Yesterday I made time for some creative play. I recently purchase a couple of tutorials from Dawn and I wanted to try one of them out. Even though my project is not yet complete I thought I would give you a peek at it thus far. I also thought it would be fun to break down the design and show you how a few simple principals of design visually enhance your artwork.After printing out Dawn's clear easy to follow instructions, which include wonderful images for use in the project, and assembling supplies, I was set to go. I have had this small drawer for quite some time and I thought it would be perfect for creating the nest assemblage in. For a background I chose to use a scanned image from an old flower drawing book that featured Queen Anne's Lace. Here is the background I used, feel free to save it to your computer for use in your art work.TIP: You know how when you buy something fragile at Hobby Lobby and they wrap it in that off white thin protective paper? Don't throw it away. Cut it into 8 1/2 x 11 in. pieces. Using a low tack removable double sided tape, secure it to a piece of card stock. Print your background or image on it just as you would any paper you run through your printer. Allow the ink to dry and gently peel it away from the card stock. The outcome has the feel of a beautiful thin old delicate book page. If you want it to be more sturdy, you can use a spray glue and adhere it to another piece of paper or card stock before printing.I made one little alteration in Dawn's design when covering my box, choosing to leave the inside top and sides uncovered, instead, covering the outside of the box due to some unsightly scribbling on the exterior of the drawer. I intentionally left a border around the exterior paper because I rather liked seeing the nail heads which to me gave it a more rustic appearance.TIP: Don't throw away those fake plastic credit cards you get in the mail or save those old used plastic gift cards. These make a great tool for smoothing out your paper backgrounds. They get out any excess glue and air bubbles while adhering your paper to your project!I used parts of several of the images she provided to decorate the box inside and out. Little speckled eggs float around the outer sides and bottom of the box...Even the back is decorated with a sweet little wren, egg, and one of the quotes included in the tutorial.I didn't have a nest the right size to fit my assemblage so I made one from wire and various fibers using a basket making technique I learned years ago. The flower pods, twigs, and dried hydrangea blossoms were gathered from my grandmother's garden from a recent trip I made up there. I found the feathers in my yard.The persepctive of this artwork would be considered Nonlinear Perspective. This method uses techniques of position, overlapping, size variation, color, and value to show depth.If you notice, there is a triangle to the design, dark dried flower pods in the upper corner, mini pine cones in the lower corner, with the nest resting in the opposite lower corner. In the elements of design this would be called an implied line which means that the shape or line is not actually drawn but created by a group of objects. The colors in these elements used in an odd number are similar and balance each other out. The same design principal applies to the placement of the photo and feathers which are all similar in color family.Applying simple design principals to your artwork makes it visually pleasing so that your eye does not have to make the uncomfortable jump to link the groupings. The over lapping of these two triangles gives the artwork a symmetrical balance, which means equal weight on each side of the focal point object. The focal point, an object or area where you want the viewer to look first, of this design is the bird image. There are also three color sources to round out the design; the speckled eggs, the dried hydrangea blossoms, and the bird image. The color harmony, certain combinations of colors that create different looks or feelings, for this grouping are cool colors. They give the feeling of coolness for example blue and violet are the color of water and green is the color of cool grass. Color is the most expressive element of art. It reflects light, creates depth, and draws attention to your artwork.Value, the range of lightness and darkness used in your artwork, creates interest through highlights and shadows. This piece uses value contrast, where light values are placed next to dark values to create a strong contrast or difference, by placing pops of color next to the dark or neutral colored objects.Since I wanted my assemblage to be dimensional I added an odd number of layers to make the box interesting and to draw the eye forward. The background of Queen Anne's Lace layered with the little egg print serve as the first layer. A curled copy of an old photo at the back of the box serves as the second layer. The third layer that fills and balances the box are the little handmade nest and egg on one side and the wooden spool filled with dried naturals on the other. The bird image draws the eye to forefront in the forth layer. Lastly, the little trio of mini pine cones and moss serve as a stopping place for the eye. These layers serve as texture and are a very important element in artwork.This design has both physical and visual texture. Physical or Real texture is texture you can actually feel with your hand for example the smooth photo, the rough pine cones and pods, the soft moss and nest fibers. Visual or Implied texture is the illusion of physical texture created with the materials you use, in this case it is the staggering and layering of objects that gives visual texture.By playing with the composition, the organization and placement of the elements you are using, and creating a focal point surrounded by color and texture, you will be creating unity in your artwork. Unity refers to a sense that everything in the artwork belongs there and makes the piece whole even if the objects used are unrelated.While these principals can certainly be practical applications in your artwork, don't forget the most expressive and creative principal of designing by experimentation. Experiment with different shapes, objects, textures, materials, and methods to create a work of art that is uniquely you.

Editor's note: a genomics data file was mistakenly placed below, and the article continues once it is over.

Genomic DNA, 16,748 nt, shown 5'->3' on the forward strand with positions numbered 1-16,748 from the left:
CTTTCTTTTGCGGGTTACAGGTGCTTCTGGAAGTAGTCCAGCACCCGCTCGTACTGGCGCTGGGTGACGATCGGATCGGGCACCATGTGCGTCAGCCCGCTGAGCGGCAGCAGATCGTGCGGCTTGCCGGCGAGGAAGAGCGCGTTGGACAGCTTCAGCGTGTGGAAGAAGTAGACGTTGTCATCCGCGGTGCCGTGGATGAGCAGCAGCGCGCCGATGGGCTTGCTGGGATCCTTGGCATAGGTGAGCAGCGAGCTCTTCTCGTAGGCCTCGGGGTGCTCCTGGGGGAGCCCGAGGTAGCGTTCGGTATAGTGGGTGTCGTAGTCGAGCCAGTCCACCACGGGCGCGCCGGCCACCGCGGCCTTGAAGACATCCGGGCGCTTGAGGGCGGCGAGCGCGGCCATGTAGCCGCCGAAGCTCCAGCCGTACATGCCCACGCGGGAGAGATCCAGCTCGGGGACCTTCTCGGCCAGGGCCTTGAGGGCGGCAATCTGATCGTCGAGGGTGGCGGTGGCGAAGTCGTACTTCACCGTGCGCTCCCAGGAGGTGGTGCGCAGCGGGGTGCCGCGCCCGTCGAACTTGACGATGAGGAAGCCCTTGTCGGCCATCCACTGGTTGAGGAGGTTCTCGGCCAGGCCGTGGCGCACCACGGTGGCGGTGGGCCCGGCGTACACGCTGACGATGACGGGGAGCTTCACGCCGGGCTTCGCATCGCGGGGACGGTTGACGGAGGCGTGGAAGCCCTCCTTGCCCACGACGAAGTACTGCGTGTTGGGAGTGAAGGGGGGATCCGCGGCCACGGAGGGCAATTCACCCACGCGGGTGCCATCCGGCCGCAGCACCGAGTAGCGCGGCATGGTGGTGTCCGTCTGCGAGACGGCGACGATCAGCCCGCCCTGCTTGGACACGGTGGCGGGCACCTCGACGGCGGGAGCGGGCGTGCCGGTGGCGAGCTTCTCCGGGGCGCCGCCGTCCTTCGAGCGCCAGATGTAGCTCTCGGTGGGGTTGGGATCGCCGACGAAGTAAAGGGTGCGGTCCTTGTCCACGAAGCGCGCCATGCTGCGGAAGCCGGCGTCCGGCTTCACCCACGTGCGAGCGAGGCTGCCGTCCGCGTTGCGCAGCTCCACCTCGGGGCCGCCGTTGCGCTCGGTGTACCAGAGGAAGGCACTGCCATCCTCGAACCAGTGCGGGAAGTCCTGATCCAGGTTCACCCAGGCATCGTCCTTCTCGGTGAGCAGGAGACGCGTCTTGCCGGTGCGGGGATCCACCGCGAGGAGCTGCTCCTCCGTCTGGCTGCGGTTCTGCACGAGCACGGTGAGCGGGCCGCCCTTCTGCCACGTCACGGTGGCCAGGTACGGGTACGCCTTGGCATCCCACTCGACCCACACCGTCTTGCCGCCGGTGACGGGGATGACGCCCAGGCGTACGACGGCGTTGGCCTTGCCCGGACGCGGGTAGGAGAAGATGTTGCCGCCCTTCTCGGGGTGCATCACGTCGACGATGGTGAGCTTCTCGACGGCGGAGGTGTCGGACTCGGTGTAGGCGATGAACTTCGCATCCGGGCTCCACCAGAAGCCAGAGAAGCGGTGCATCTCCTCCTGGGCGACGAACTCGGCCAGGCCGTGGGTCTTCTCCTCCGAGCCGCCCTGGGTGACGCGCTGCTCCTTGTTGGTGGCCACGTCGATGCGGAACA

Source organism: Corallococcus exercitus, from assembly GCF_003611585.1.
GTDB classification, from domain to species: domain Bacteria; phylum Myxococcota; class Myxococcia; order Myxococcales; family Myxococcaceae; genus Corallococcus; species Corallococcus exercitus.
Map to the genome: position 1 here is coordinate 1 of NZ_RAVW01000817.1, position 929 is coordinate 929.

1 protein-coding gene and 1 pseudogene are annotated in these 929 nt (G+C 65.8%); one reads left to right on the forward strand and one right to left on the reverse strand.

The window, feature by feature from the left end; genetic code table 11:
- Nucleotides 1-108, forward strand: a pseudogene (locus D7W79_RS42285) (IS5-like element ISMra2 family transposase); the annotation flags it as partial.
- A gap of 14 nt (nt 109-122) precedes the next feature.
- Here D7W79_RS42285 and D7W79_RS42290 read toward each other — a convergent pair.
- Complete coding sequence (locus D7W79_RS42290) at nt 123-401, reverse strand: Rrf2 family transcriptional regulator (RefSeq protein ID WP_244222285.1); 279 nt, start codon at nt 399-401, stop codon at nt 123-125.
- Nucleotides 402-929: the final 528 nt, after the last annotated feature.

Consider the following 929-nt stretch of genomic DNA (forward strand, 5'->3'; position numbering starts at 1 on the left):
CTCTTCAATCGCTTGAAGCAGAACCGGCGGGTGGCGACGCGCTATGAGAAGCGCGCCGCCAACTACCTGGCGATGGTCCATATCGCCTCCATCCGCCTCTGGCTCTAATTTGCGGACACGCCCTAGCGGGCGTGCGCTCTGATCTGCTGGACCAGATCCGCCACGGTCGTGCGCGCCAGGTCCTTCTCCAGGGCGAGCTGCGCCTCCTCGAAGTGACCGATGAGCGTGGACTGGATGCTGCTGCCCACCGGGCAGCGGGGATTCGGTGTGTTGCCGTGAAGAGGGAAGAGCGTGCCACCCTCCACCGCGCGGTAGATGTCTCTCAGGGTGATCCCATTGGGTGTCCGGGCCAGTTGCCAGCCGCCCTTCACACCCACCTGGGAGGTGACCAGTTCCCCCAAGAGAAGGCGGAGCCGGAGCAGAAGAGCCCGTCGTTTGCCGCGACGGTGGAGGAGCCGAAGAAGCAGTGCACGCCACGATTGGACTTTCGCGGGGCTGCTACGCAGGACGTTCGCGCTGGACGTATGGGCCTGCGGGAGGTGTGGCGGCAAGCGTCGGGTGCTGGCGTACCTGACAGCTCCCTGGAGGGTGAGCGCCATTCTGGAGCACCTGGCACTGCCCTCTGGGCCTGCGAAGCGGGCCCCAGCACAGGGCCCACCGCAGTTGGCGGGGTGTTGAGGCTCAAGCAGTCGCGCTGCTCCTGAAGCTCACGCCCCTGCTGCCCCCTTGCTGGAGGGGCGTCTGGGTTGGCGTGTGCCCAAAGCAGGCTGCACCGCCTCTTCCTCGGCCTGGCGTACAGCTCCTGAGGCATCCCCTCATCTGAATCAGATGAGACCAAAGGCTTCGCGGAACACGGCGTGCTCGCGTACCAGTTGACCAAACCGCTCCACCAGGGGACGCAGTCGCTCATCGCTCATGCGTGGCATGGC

Blessings,